Nats Face Elimination After 8-0 Blowout

It’s hard to argue with the numbers. Over the last eighteen innings, the Nationals have been outscored 20-4 by the St. Louis Cardinals and their pitching has cratered. The latest evidence of the Nationals’ postseason futility came on Wednesday when, with red towels waving all over Nationals Park, the Cardinals overwhelmed the hometowners, 8-0.

The latest victim of the Cardinals’ onslaught was Edwin Jackson, though it’s impossible to pin the second Nats’ loss in this five game playoff series on a single pitcher. The Nationals now face an ignominious elimination at the hands of one of the best hitting teams in baseball, hoping to salvage a single elimination playoff game with a win on Thursday.

As always, and even in the face of this adversity, Nationals’ manager Davey Johnson remained optimistic. He was buoyed by the sold out crowd, fanatical fans that have become the hallmark of the upstart franchise. “We’re not out of this, by a long shot,” he said. “Shoot, I’ve had my back to worse walls than this.”

But optimistic or not, there’s little doubt that, at least so far, the Cardinals are feasting on Nationals’ pitching. The Redbirds slammed out fourteen hits against five Washington pitchers, all of whom were ineffective — with the exception of closer Drew Storen. It all began with starter Edwin Jackson who gave up four earned runs in five innings.

A raucous crowd, watching the first playoff game in Nationals’ history, could not keep the Cardinals off the board, even in the first inning — when an Allen Craig double scored Matt Holliday. Shortstop Peter Kozma followed in the second inning with a home run that scored David Freese and Daniel Descalso. Suddenly it was 4-0.

“I just missed across the plate with a couple of balls that cost me,” Jackson said of his outing. “The Cardinals were coming out and being aggressive. We’ve seen that from the beginning. They are not waiting around for you to get strike one. They coming up getting pitches early in the count.”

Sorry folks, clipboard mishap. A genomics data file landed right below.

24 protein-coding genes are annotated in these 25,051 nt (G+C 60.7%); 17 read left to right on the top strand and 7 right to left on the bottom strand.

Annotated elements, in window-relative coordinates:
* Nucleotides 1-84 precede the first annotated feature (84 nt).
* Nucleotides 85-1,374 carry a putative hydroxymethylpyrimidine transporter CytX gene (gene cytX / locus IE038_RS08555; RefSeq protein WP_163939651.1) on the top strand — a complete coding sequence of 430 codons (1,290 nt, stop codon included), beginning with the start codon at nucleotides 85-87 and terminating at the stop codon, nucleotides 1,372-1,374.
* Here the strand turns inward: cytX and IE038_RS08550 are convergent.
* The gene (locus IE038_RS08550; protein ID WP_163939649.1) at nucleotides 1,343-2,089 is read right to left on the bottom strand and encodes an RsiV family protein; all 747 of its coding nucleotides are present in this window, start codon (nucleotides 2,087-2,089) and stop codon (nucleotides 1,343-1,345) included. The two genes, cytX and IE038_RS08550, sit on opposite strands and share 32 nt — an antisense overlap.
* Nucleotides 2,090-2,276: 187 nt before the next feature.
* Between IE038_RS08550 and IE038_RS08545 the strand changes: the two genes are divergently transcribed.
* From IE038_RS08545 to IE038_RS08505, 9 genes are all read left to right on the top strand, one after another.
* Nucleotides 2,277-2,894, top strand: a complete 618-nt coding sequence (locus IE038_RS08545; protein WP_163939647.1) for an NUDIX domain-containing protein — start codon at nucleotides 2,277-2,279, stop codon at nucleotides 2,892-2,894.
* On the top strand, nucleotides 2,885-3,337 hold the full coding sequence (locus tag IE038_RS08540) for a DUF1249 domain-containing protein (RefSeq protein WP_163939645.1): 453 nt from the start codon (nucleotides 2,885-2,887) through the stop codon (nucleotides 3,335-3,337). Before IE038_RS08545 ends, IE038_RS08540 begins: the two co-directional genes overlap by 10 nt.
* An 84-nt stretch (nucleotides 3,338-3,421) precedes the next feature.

But if the Nationals seemed frustrated on the mound, they were just as frustrated at the plate, with Cardinals’ starter Chris Carpenter spinning a solid, though hardly brilliant, outing. The Nationals couldn’t seem to get going, though they had plenty of opportunities — leaving 20 men on base in the game.

Nationals shortstop Ian Desmond credited Carpenter with his solid performance: “He goes out there and competes,” Desmond said. “It’s about winning and losing. It’s not about ‘Was my curveball there?’ Was my sinker there?’ It was about making good pitches and competing. He did that today, and he got the W.” Carpenter was more than good enough, dampening every potential Nationals rally.

The Nationals will send young lefty Ross Detwiler to the mound today in a desperate attempt to tie the series at two games apiece — in the hopes that they can come back tomorrow with Gio Gonzalez and win it all. “These young guys have pitched great all year,” Davey Johnson said of Detwiler and Gonzalez. “We need a couple more good pitched games this series.”

Those Are The Details, Now For The Headlines: The Nationals pulled in 45,017 fans for the playoff game, though the crowd looked a good deal larger than that, with standing room only patrons lined up in center field and along the serving areas in both left and right field . . .

The official attendance figures are in for the 2012 campaign, and they look better than just good. The Nationals drew 2,370.794 for the season: good enough for 14th among the 30 major league clubs. That’s ahead of Braves, Reds, Mets, Marlins, D-Backs, Orioles and White Sox, among others . . .

If you don’t believe baseball is here to stay in D.C., you should check out those figures. They’re impressive. But nothing was so impressive as the crowd at Nationals Park yesterday, and there’s a good account of the day in a photo essay over at D.C. Sports Page. Appropriately, the first playoff game in Nationals’ history included a ceremonial first pitch from Frank Robinson . . .

Robinson received a standing ovation from the red clad thousands who packed the Half Street bowl, and gave a wave as he left the field on the arm of Ian Desmond. He deserved the tribute, after leading the club in its first 2005 season at RFK, and gave it its early identity.

“It was quite an honor and very delightful and I enjoyed doing it,” Robinson said of his appearance yesterday. Robinson also paid tribute to Davey Johnson, a former teammate. “I congratulated him on a terrific year,” Robinson told reporters, “and wished him well today and for the future. And he’ll do alright. He’s done alright everywhere he’s been and it’s no surprise here.”

The Nationals have come a long ways since the days of Frank Robinson, though it wasn’t all that long ago. Jose Vidro was at second, Vinny Castilla was a third and Termel Sledge was out in left field. Who’s left? Nobody’s left. RFK sits empty and Nationals Park is filled with screaming hopeful fans . . .

Okay, this isn’t over by a long shot, and Nationals G.M. Mike Rizzo has it right when he cautions fans to not “jump off a bridge” while pointing out that “we’ve won two in a row before.” But if the regular season is a marathon, then the post season is a sprint, and today will be the equivalent of a Usain Bolt game: the Nats need to get a fast start . . .